Improvements in batteries have unlocked the potential to electrify big containerships today on voyages of up to 5,000 km, a new study shows.
The study, entitled “Rapid battery cost declines accelerate the prospects of all-electric interregional container shipping” was published in the Nature Energy Journal on 18 July 2022.
It explores the economic and environmental benefits of direct electrification of containerships.
Specifically, the main findings of the study include:
Efficiency advantage: Electrification of container vessels is more economical (on voyages of up to 5,000 km) and 3-5-times more efficient than e-fuels (such as green hydrogen and ammonia).
Increasing availability: Over 40% of global containership traffic could be electrified cost-effectively with current technology within this decade.
Enviromental benefits: Environmental benefits: Battery-electric container shipping could reduce CO2 emissions by 14% for US-based vessels and mitigate the health impacts of air pollution on coastal communities.
Using the best-available battery costs and energy densities, the authors — Jessica Kersey, Natalie D. Popovich and Amol A. Phadke — examined the technical outlook, economic feasibility and environmental impact of battery-electric containerships.
They defined two scenarios: first, a baseline scenario using today’s best-available battery costs, HFO costs, battery energy densities and renewable energy prices; and, second, a near-future scenario that tests the impacts of projected 2030 improvements in these variables.
In contrast to most previous studies, the authors treat the volume repurposed to house the battery energy storage (BES) system as an opportunity cost instead of a fixed technical constraint. They specify eight containership size classes and model their energy needs, their CO2, NOx and SO2 emissions, and total cost of propulsion (TCP) across 13 major world trade routes—creating 104 unique scenarios of ship size and route length that can be compared with almost any containership operating today.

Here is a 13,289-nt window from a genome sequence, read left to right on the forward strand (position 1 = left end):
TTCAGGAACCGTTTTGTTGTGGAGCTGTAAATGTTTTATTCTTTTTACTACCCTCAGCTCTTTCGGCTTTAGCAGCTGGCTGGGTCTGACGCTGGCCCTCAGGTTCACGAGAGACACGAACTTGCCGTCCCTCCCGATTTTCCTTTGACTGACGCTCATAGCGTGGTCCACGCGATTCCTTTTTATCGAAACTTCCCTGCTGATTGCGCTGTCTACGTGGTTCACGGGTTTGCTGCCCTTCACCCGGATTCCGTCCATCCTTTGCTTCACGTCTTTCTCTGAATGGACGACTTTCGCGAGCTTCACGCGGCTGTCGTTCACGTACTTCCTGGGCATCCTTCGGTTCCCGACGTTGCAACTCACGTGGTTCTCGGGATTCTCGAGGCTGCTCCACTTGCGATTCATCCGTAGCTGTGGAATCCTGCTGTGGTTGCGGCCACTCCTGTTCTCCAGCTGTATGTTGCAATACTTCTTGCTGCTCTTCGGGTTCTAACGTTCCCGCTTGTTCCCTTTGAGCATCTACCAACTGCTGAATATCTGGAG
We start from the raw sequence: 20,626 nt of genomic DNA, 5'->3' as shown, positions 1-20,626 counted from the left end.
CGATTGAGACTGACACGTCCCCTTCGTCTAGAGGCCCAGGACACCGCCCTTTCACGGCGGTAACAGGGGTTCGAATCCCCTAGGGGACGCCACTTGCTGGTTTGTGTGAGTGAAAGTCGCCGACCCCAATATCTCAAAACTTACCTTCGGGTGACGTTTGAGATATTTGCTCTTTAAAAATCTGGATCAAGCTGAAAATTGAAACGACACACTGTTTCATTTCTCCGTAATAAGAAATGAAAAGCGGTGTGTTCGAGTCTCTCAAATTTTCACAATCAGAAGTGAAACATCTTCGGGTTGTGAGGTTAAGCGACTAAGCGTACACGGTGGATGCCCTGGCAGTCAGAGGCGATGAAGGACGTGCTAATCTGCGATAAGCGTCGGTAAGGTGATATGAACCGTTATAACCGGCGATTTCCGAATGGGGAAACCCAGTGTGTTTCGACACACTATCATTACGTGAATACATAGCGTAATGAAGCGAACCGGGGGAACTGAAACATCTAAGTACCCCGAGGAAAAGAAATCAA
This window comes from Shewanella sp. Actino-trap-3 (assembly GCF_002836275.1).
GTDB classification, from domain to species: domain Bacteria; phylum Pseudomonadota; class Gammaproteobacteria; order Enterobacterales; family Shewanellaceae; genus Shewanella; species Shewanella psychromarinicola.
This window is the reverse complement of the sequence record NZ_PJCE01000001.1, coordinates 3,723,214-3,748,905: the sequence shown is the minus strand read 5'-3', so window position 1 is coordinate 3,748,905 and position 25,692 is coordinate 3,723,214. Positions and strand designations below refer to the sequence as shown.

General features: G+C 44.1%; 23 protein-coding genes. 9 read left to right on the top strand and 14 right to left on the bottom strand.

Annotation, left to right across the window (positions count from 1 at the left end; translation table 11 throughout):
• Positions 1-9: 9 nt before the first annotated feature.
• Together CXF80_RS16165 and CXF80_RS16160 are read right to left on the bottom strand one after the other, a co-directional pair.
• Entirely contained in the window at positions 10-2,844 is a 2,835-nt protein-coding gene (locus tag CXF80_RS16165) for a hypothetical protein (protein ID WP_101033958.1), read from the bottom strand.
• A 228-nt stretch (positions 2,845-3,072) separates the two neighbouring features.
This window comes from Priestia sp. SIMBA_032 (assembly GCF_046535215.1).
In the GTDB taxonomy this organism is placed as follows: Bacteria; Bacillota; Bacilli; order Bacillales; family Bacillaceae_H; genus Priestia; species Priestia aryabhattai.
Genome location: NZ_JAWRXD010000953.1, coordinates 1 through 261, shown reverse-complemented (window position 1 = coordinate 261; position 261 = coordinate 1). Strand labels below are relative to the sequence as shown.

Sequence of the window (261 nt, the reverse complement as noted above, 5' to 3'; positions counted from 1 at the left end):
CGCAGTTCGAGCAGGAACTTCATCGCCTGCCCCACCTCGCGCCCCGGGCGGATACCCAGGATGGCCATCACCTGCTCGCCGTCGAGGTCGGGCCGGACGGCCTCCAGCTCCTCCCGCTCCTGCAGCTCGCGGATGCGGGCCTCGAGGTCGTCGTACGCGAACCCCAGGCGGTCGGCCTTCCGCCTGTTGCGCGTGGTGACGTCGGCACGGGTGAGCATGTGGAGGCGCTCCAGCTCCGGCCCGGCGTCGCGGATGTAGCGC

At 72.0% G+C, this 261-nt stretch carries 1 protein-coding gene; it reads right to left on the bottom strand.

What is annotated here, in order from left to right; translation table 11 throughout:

In the study, the researchers focus on battery-electric containerships and briefly explore the implications of their results for electrifying other ship types.
The highly efficient and economical zero-emission solution for container shipping appears to be available today, much earlier than previously thought possible. Fleetzero, a New Orleans-based start-up is working to develop a fleet of smaller, more efficient, electric-powered ships to help decarbonise the shipping industry that is responsible for about 3% of all carbon emissions worldwide.
The cargo ships are envisaged to run on a battery-swapping system.
Additionally, AtoB@C Shipping AB, a Swedish subsidiary of Finland-based shipping company ESL Shipping, has ordered a fleet of ice-classed electric hybrid vessels at a shipyard in India.